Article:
The symbolism of the Old Covenant’s weekly day of rest, the Sabbath

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This article belongs to a series on the Old Covenant’s holy days. This present part considers the symbolism of its weekly day of rest, the Sabbath.

The first ‘sabbath’.

The book of Genesis records that the Lord rested on the seventh day. In that way, he “sanctified” that day – that is, he set it apart, made it special, different or separate.

Obviously, there must have been some symbolism in that. It is reasonable to assume that the Lord’s act of resting on the seventh day was prophetic and pointed to things and events that were to come. But, the Scriptures do not tell us what it symbolised. And, it would not be very meaningful to build speculative theories in regard to that matter.

In contrast to that, the Bible does state the reason why the Lord, circa 2500 years later, told the Israelites to keep a day of rest.

The symbolism of the weekly day of rest which the Israelites were told to keep.

The first time when people are told to keep a weekly day of rest, is recorded in Exodus 16:23. That is also the first passage where the Hebrew text of the Old Testament contains the noun sabbath.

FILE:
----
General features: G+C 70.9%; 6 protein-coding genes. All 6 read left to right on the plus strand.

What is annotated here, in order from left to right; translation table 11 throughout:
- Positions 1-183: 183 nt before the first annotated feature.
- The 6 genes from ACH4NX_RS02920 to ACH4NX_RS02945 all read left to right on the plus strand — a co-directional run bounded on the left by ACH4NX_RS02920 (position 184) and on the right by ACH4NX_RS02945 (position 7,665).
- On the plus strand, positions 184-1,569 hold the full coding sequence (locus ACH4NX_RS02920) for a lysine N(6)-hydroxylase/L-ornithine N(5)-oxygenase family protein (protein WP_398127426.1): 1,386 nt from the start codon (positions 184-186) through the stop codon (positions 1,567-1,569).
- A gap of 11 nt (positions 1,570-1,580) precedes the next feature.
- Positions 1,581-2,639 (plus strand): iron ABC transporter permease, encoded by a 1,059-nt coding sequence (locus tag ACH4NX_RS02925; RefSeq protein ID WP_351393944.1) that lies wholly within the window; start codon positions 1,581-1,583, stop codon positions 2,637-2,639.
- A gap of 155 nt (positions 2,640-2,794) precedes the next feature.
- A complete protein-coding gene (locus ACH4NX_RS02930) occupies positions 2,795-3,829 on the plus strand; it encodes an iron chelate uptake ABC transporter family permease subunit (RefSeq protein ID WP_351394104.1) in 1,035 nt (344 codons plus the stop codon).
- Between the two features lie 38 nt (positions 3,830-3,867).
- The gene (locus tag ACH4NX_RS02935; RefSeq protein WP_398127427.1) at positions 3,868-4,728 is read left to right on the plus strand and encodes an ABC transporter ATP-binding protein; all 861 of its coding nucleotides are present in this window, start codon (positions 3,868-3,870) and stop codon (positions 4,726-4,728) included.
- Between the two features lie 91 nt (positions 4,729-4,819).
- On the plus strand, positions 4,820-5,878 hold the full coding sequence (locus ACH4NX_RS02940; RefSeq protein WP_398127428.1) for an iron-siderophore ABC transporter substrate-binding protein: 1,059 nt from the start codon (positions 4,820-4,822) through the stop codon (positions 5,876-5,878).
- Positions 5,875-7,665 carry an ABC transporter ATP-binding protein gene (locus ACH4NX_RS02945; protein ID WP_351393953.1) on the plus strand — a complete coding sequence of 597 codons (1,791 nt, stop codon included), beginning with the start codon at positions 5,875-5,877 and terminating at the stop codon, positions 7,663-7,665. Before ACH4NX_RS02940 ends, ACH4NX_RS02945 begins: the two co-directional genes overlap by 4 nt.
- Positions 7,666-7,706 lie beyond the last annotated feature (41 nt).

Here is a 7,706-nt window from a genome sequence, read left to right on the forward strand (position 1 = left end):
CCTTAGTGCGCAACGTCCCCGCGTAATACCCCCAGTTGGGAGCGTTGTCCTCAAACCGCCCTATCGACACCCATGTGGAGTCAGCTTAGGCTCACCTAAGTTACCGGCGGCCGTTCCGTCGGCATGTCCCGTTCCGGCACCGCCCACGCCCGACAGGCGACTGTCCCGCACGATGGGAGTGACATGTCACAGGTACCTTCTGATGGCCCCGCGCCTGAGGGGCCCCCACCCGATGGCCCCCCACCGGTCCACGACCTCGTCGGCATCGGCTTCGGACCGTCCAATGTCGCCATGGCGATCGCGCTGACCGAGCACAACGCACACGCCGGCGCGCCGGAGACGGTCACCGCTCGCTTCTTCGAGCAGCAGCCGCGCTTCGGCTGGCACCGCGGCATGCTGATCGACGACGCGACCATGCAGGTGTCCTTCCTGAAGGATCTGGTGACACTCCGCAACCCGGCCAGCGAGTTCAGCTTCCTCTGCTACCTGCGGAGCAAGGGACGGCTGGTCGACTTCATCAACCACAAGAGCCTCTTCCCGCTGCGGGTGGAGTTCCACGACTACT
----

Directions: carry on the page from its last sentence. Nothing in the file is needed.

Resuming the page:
(The old Hebrew noun shabbath meant “rest”. The related verb shabath meant “to rest”.)

Exodus 16:23 with its context talks about a time when the Israelites were in the Arabian desert, after the Lord had freed them from slavery in Egypt. The Lord had just began providing them manna, for food.

Exodus 16:23 And he [Moses] said to them, Jehovah has said: Tomorrow is a solemn rest, a holy rest to Jehovah. Bake what you want to bake today, and cook what you want to cook, and what is left over, put aside, to be kept until morning.

Again, that is the first mention in the Old Testament, of people being told to keep a day of rest. That happened after the Lord had freed the Israelites from slavery in Egypt. When he freed those people, he gave them “rest”, after their hard toil in Egypt. As a reminder of this, he told them to keep a weekly day of rest. We read:

Deuteronomy 5:15 ‘And you shall remember that you were a slave in the land of Egypt, and the Lord your God brought you out of there by a mighty hand and by an outstretched arm; therefore the Lord your God commanded you to observe the sabbath day. (NASB77)

Another translation:

Deuteronomy 5:15 Remember that you were a slave in the land of Egypt, and the Lord your God brought you out of there with a strong hand and an outstretched arm. That is why the Lord your God has commanded you to keep the Sabbath day. (HCSB)

As you can see, the reason why the Israelites were told to keep that weekly day of rest, was that it was to be for them a reminder of the fact that the Lord had in a miraculous way freed them from slavery in Egypt [and given them rest].

More: The Lord was taking them to the Promised Land. That land is in several bible-passages called “rest”.

So, that was the symbolism of the weekly day of rest which the Israelites were told to keep.